Industrial sectors and local governments work together to achieve the coal cap goal

For the first time, the 13th Five Year Plan for Energy Development has set a mandatory control target for coal's share in energy consumption: reducing the share of coal in total energy consumption to 58% or below by 2020 and reducing the coal consumption for coal power plants to 310 grams of standard coal equivalent per kilo-watt hour or less. This is very meaningful for promoting energy transformation, air pollution control and climate change. However, coal consumption in the first three quarters of 2017 increased, with coal consumption in the industrial sector increasing by 1.6% compared to last year. This should serve to alert us and highlight that implementation of coal cap policies in industry is key to achieving the goals of the Air Pollution Action Plan and winning the battle for blue skies.

 Yang Fuqiang, Senior Advisor for Climate and Energy at NRDC, summarized the achievements from in the previous work of the China Coal Cap Project and pointed out that effective measures should be taken to keep coal consumption in a downward trend, and ensure that industrial and local coal cap experiences and efforts work together to achieve the goal of reducing 420 million tons of coal consumption by 2020 compared with 2015. By doing so, we can achieve decoupling of economic development and carbon dioxide emissions. Representatives from industrial sectors and local governments shared their lessons from supply-side structural reforms in coal-intensive industrial sectors and recommendation for the next steps, research findings on carbon emissions and actions under 1.5C scenario, and provincial and city coal production and consumption caps and energy development strategies.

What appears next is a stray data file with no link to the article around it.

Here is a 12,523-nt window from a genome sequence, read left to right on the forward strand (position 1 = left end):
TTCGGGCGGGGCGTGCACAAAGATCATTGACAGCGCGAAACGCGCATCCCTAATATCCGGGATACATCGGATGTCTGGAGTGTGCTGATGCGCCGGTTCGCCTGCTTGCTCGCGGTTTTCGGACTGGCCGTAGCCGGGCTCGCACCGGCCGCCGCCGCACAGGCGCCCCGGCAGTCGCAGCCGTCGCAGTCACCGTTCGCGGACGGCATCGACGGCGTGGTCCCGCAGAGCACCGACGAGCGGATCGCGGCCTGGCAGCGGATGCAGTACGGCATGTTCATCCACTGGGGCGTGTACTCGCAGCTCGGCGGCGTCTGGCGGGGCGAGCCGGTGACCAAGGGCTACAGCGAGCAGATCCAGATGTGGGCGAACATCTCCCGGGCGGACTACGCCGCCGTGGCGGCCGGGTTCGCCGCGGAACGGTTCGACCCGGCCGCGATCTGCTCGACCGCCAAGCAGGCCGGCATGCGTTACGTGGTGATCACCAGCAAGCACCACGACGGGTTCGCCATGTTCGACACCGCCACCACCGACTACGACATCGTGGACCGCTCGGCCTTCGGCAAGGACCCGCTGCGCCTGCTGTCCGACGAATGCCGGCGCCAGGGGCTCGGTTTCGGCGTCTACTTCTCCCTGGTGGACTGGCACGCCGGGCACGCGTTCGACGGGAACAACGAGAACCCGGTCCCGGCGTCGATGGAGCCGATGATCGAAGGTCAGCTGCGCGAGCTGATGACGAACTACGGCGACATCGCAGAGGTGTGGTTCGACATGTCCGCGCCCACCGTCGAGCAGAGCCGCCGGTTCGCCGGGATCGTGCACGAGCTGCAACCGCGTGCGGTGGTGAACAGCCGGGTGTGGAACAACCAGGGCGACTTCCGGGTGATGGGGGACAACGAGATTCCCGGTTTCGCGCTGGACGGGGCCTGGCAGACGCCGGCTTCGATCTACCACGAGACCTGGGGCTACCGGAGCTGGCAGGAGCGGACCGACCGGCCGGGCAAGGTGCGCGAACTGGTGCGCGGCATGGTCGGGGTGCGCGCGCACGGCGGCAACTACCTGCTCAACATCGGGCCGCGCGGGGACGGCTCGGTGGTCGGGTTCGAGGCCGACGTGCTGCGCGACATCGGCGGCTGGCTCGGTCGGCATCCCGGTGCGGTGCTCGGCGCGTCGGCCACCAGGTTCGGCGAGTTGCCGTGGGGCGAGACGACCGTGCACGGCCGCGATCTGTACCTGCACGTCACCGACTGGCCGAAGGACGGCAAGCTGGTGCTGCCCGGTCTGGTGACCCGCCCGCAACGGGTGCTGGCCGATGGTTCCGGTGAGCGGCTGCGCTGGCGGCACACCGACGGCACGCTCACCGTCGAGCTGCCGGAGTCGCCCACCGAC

The UK Shared Its Experience Phasing Out Coal Power and the Establishment with Canada and Other Countries and Regions of the “Powering Past Coal” Alliance

British Embassy Energy Team Head Jessica Henry introduced the UK’s experience phasing out coal power. She noted that although the UK was the first country to use coal power, coal power generation began to decrease beginning in the 1990s. The reasons for this decrease include the increased use of gas from the North Sea, the privatization of the electricity industry increasing market competition, the establishment by the government of a carbon dioxide emission performance standard for the power sector and a carbon tax, and the strengthening of policies to encourage energy efficiency and renewable energy development. As a result, Coal power generation has continuously decreased from 2012, and on April 21 of this year, the UK for the first time since the industrial revolution achieved its first day without the use of coal power.

In order to strengthen energy structure transition and low carbon policy, the UK government has already announced that it will phase out the use of coal power that does not have Carbon Capture and Storage (CCS) installed and operational by 2025. At the 23rd UN Climate Change Conference in Bonn, Germany recently, the UK and Canada, and more than 20 countries and regions (including France, Italy, Mexico, and Washington State in the United States) established the “Powering Past Coal” Alliance. The Alliance members promise to progressively phase out the use of coal power and to prohibit the construction of new coal power plants that do not install and operate CCS. Ms. Henry expressed that the UK government would like to share its experience in reducing and phasing out coal power, and to cooperate with China on strengthening coal control and energy transition policies.